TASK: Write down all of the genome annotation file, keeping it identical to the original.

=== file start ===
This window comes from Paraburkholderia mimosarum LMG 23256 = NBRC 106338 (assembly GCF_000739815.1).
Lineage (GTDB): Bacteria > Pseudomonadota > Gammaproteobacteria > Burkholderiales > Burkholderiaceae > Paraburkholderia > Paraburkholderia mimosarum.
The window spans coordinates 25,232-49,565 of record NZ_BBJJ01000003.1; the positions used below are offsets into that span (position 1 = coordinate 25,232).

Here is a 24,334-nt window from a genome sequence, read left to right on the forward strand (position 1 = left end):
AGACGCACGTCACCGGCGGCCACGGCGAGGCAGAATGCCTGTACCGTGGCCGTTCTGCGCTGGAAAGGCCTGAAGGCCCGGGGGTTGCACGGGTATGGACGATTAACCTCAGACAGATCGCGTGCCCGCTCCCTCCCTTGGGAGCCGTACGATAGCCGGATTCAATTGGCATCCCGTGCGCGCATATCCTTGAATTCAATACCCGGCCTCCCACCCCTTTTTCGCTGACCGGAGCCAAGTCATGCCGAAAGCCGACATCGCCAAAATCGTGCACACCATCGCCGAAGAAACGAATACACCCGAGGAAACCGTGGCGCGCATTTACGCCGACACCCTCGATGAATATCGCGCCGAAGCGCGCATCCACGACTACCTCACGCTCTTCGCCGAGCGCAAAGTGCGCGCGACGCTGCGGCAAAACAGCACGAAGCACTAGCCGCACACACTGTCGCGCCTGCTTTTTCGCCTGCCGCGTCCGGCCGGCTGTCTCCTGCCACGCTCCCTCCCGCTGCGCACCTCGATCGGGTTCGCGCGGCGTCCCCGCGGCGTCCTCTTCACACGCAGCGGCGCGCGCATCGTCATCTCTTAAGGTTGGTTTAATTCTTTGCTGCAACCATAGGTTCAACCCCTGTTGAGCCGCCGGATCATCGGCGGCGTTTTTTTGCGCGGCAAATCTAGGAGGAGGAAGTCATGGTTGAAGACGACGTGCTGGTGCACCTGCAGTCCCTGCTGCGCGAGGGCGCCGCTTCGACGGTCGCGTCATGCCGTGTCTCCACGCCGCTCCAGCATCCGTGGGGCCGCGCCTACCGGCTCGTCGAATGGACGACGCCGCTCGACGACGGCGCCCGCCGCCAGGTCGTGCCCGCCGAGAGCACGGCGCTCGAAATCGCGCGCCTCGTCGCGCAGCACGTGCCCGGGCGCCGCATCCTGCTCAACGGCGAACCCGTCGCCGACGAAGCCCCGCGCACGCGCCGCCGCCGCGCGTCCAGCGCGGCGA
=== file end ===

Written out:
This window comes from Paraburkholderia mimosarum LMG 23256 = NBRC 106338 (assembly GCF_000739815.1).
Lineage (GTDB): Bacteria > Pseudomonadota > Gammaproteobacteria > Burkholderiales > Burkholderiaceae > Paraburkholderia > Paraburkholderia mimosarum.
The window spans coordinates 25,232-49,565 of record NZ_BBJJ01000003.1; the positions used below are offsets into that span (position 1 = coordinate 25,232).

Here is a 24,334-nt window from a genome sequence, read left to right on the forward strand (position 1 = left end):
AGACGCACGTCACCGGCGGCCACGGCGAGGCAGAATGCCTGTACCGTGGCCGTTCTGCGCTGGAAAGGCCTGAAGGCCCGGGGGTTGCACGGGTATGGACGATTAACCTCAGACAGATCGCGTGCCCGCTCCCTCCCTTGGGAGCCGTACGATAGCCGGATTCAATTGGCATCCCGTGCGCGCATATCCTTGAATTCAATACCCGGCCTCCCACCCCTTTTTCGCTGACCGGAGCCAAGTCATGCCGAAAGCCGACATCGCCAAAATCGTGCACACCATCGCCGAAGAAACGAATACACCCGAGGAAACCGTGGCGCGCATTTACGCCGACACCCTCGATGAATATCGCGCCGAAGCGCGCATCCACGACTACCTCACGCTCTTCGCCGAGCGCAAAGTGCGCGCGACGCTGCGGCAAAACAGCACGAAGCACTAGCCGCACACACTGTCGCGCCTGCTTTTTCGCCTGCCGCGTCCGGCCGGCTGTCTCCTGCCACGCTCCCTCCCGCTGCGCACCTCGATCGGGTTCGCGCGGCGTCCCCGCGGCGTCCTCTTCACACGCAGCGGCGCGCGCATCGTCATCTCTTAAGGTTGGTTTAATTCTTTGCTGCAACCATAGGTTCAACCCCTGTTGAGCCGCCGGATCATCGGCGGCGTTTTTTTGCGCGGCAAATCTAGGAGGAGGAAGTCATGGTTGAAGACGACGTGCTGGTGCACCTGCAGTCCCTGCTGCGCGAGGGCGCCGCTTCGACGGTCGCGTCATGCCGTGTCTCCACGCCGCTCCAGCATCCGTGGGGCCGCGCCTACCGGCTCGTCGAATGGACGACGCCGCTCGACGACGGCGCCCGCCGCCAGGTCGTGCCCGCCGAGAGCACGGCGCTCGAAATCGCGCGCCTCGTCGCGCAGCACGTGCCCGGGCGCCGCATCCTGCTCAACGGCGAACCCGTCGCCGACGAAGCCCCGCGCACGCGCCGCCGCCGCGCGTCCAGCGCGGCGA